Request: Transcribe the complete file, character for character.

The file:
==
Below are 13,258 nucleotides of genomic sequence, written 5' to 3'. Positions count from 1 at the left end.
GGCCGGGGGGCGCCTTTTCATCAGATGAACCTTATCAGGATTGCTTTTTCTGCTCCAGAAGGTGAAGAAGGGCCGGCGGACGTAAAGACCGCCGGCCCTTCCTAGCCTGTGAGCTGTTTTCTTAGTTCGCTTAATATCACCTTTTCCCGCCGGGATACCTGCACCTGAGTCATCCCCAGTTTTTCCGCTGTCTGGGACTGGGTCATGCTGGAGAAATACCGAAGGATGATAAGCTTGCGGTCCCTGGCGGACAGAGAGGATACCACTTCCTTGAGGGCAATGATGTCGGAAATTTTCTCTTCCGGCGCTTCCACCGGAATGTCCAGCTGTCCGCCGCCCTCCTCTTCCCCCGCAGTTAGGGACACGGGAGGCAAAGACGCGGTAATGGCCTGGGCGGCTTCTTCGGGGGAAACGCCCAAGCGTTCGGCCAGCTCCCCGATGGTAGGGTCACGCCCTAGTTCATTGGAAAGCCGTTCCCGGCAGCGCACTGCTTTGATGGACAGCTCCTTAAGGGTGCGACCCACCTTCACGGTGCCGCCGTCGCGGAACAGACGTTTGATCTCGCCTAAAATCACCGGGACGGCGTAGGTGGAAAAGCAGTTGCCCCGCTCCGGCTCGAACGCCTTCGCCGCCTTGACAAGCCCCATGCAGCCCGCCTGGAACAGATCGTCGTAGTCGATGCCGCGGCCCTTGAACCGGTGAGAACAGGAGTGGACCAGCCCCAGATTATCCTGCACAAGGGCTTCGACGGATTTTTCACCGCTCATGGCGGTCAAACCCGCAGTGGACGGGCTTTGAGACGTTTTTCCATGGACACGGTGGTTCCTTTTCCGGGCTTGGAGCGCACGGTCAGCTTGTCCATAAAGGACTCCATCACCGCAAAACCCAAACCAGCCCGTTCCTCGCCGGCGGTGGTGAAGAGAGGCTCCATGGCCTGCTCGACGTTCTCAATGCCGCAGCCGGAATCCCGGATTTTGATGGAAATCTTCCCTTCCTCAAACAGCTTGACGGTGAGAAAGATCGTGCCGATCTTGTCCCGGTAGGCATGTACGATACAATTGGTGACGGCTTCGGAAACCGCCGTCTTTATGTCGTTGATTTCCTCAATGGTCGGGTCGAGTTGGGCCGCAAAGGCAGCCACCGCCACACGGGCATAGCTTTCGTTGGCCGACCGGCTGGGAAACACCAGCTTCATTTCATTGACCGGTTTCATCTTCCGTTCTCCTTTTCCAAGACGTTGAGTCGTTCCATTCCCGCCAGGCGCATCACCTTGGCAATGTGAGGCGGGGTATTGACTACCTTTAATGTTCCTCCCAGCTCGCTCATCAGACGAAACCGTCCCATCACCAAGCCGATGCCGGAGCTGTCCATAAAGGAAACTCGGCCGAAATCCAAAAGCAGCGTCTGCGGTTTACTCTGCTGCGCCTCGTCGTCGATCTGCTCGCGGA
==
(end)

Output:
Below are 13,258 nucleotides of genomic sequence, written 5' to 3'. Positions count from 1 at the left end.
GGCCGGGGGGCGCCTTTTCATCAGATGAACCTTATCAGGATTGCTTTTTCTGCTCCAGAAGGTGAAGAAGGGCCGGCGGACGTAAAGACCGCCGGCCCTTCCTAGCCTGTGAGCTGTTTTCTTAGTTCGCTTAATATCACCTTTTCCCGCCGGGATACCTGCACCTGAGTCATCCCCAGTTTTTCCGCTGTCTGGGACTGGGTCATGCTGGAGAAATACCGAAGGATGATAAGCTTGCGGTCCCTGGCGGACAGAGAGGATACCACTTCCTTGAGGGCAATGATGTCGGAAATTTTCTCTTCCGGCGCTTCCACCGGAATGTCCAGCTGTCCGCCGCCCTCCTCTTCCCCCGCAGTTAGGGACACGGGAGGCAAAGACGCGGTAATGGCCTGGGCGGCTTCTTCGGGGGAAACGCCCAAGCGTTCGGCCAGCTCCCCGATGGTAGGGTCACGCCCTAGTTCATTGGAAAGCCGTTCCCGGCAGCGCACTGCTTTGATGGACAGCTCCTTAAGGGTGCGACCCACCTTCACGGTGCCGCCGTCGCGGAACAGACGTTTGATCTCGCCTAAAATCACCGGGACGGCGTAGGTGGAAAAGCAGTTGCCCCGCTCCGGCTCGAACGCCTTCGCCGCCTTGACAAGCCCCATGCAGCCCGCCTGGAACAGATCGTCGTAGTCGATGCCGCGGCCCTTGAACCGGTGAGAACAGGAGTGGACCAGCCCCAGATTATCCTGCACAAGGGCTTCGACGGATTTTTCACCGCTCATGGCGGTCAAACCCGCAGTGGACGGGCTTTGAGACGTTTTTCCATGGACACGGTGGTTCCTTTTCCGGGCTTGGAGCGCACGGTCAGCTTGTCCATAAAGGACTCCATCACCGCAAAACCCAAACCAGCCCGTTCCTCGCCGGCGGTGGTGAAGAGAGGCTCCATGGCCTGCTCGACGTTCTCAATGCCGCAGCCGGAATCCCGGATTTTGATGGAAATCTTCCCTTCCTCAAACAGCTTGACGGTGAGAAAGATCGTGCCGATCTTGTCCCGGTAGGCATGTACGATACAATTGGTGACGGCTTCGGAAACCGCCGTCTTTATGTCGTTGATTTCCTCAATGGTCGGGTCGAGTTGGGCCGCAAAGGCAGCCACCGCCACACGGGCATAGCTTTCGTTGGCCGACCGGCTGGGAAACACCAGCTTCATTTCATTGACCGGTTTCATCTTCCGTTCTCCTTTTCCAAGACGTTGAGTCGTTCCATTCCCGCCAGGCGCATCACCTTGGCAATGTGAGGCGGGGTATTGACTACCTTTAATGTTCCTCCCAGCTCGCTCATCAGACGAAACCGTCCCATCACCAAGCCGATGCCGGAGCTGTCCATAAAGGAAACTCGGCCGAAATCCAAAAGCAGCGTCTGCGGTTTACTCTGCTGCGCCTCGTCGTCGATCTGCTCGCGGA